Disinfection of drinking water is one of the major public health advances
in the twentieth century. In the early 1900s, typhoid and cholera
were common throughout American cities; disinfection was a large factor
in reducing these epidemics. Chlorine was the preferred disinfectant
back then and continues to be the most widely used substance for water
disinfection in the United States
Public health officials overwhelmingly agree: In a 1992 survey of
public health officials, 92% agreed that chlorine in drinking water
is safe. Safe drinking water has played a key role in: a 50% plus
increase in life expectancy, from about 45 years in the early 1900s
to about 76 years at present; a dramatic decline in infant mortality
rates and the virtual elimination of cholera, typhoid fever, dysentery
and gastroenteritis, as well as many other waterborne diseases which
once killed tens of thousands of Americans.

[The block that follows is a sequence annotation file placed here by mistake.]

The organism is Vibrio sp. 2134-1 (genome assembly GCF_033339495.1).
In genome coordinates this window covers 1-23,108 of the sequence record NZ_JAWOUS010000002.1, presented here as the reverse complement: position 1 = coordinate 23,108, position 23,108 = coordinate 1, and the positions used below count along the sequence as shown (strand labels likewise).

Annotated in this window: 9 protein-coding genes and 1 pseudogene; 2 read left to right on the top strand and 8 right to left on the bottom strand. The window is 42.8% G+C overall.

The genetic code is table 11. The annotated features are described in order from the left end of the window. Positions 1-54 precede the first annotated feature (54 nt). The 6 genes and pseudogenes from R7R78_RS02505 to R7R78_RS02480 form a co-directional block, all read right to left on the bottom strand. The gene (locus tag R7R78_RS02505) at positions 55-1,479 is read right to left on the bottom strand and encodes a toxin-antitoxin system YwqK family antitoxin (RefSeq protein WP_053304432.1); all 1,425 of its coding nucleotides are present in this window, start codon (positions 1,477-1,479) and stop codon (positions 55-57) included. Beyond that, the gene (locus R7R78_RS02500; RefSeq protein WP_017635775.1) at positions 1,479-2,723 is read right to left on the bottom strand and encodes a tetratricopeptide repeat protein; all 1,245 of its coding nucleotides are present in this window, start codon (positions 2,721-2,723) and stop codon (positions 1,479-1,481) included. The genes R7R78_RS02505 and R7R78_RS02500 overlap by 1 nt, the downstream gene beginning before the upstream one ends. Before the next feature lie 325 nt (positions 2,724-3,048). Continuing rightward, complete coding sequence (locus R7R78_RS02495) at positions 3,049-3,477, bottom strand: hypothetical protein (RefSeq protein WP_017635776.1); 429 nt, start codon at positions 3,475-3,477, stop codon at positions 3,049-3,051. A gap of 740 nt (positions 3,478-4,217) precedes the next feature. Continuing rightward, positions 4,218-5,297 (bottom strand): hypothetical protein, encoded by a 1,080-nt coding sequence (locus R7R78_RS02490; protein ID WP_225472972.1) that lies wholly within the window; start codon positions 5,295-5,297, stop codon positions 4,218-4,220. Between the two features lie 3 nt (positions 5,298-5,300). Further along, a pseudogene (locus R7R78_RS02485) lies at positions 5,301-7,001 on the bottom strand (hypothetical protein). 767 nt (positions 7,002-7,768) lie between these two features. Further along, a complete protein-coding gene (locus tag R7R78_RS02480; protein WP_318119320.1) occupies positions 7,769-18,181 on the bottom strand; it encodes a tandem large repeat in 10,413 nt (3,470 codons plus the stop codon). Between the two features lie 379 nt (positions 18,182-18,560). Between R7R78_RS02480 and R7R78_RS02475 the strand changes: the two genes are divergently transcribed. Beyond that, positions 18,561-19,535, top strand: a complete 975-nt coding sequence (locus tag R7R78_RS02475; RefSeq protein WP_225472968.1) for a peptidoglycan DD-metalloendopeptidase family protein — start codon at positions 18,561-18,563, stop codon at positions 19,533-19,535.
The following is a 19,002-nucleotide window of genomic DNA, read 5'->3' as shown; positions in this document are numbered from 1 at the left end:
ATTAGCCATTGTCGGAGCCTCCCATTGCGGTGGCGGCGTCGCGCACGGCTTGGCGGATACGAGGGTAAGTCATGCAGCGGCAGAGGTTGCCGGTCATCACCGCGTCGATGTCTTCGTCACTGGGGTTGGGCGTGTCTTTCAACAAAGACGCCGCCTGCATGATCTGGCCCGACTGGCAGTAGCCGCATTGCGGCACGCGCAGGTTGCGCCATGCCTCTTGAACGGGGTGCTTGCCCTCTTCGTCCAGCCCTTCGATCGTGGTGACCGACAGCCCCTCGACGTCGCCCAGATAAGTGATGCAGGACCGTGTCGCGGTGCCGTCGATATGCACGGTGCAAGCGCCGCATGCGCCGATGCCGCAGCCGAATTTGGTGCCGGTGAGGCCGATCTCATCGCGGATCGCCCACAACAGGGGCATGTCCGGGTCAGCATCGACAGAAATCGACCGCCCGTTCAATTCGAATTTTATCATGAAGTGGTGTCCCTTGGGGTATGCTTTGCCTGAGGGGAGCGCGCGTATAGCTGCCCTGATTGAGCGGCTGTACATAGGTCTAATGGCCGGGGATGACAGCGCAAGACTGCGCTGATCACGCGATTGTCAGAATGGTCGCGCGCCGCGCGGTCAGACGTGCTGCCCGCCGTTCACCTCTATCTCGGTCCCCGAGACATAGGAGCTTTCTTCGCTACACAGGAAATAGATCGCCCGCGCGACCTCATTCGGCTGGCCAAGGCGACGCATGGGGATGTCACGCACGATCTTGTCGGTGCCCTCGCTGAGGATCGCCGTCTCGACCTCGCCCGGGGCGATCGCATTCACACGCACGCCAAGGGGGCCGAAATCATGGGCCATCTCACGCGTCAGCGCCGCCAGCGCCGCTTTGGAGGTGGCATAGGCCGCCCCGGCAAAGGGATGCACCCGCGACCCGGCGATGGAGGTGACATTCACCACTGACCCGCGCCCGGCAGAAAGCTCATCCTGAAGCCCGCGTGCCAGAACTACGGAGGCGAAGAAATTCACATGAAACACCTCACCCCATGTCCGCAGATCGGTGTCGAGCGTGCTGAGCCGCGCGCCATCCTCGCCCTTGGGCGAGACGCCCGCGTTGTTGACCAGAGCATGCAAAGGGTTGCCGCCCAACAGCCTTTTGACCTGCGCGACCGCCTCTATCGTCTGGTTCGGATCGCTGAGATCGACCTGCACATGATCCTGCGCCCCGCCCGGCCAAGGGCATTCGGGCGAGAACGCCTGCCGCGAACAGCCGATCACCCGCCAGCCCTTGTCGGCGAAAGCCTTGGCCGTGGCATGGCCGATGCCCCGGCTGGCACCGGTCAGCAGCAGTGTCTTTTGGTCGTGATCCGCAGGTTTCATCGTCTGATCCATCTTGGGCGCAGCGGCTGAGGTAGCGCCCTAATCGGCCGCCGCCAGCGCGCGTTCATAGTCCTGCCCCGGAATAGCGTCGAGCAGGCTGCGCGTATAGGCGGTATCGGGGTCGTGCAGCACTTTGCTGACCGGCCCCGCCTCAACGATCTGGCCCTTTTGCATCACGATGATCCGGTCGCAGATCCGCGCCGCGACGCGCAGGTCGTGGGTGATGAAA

Disinfectants such as chlorine can react with naturally occurring
materials, such as plant and other organic matter, in the water to
form unintended by-products that may pose health risks. With more
and more chlorine added to drinking water supplies to meet increased
disinfection requirements, the risk of these unintended by-products
reaching unhealthful levels has increased. The challenge for water
suppliers is to meet new disinfection requirements, while minimizing
the levels of disinfection by-products (DBPs).
At the PWD, careful consideration has been given to this matter. In
1994, the PWD switched to an alternative disinfectant, ozone, to meet
the increased disinfection requirements necessary to protect our customers
from more resistant, microbial contaminants such as Giardia and Cryptosporidium.
An additional benefit of the conversion to ozone was a reduction in
the levels of chlorine needed to disinfect the water and the potential
for DBPs. One such group of DBPs, trihalomethane or THM as it is commonly
known, can be harmful if levels continually exceed 80 ppb in the drinking
water. As seen in the chart, THM levels have always been well below
levels that may prompt concern, and were basically eliminated after
the switch to ozone.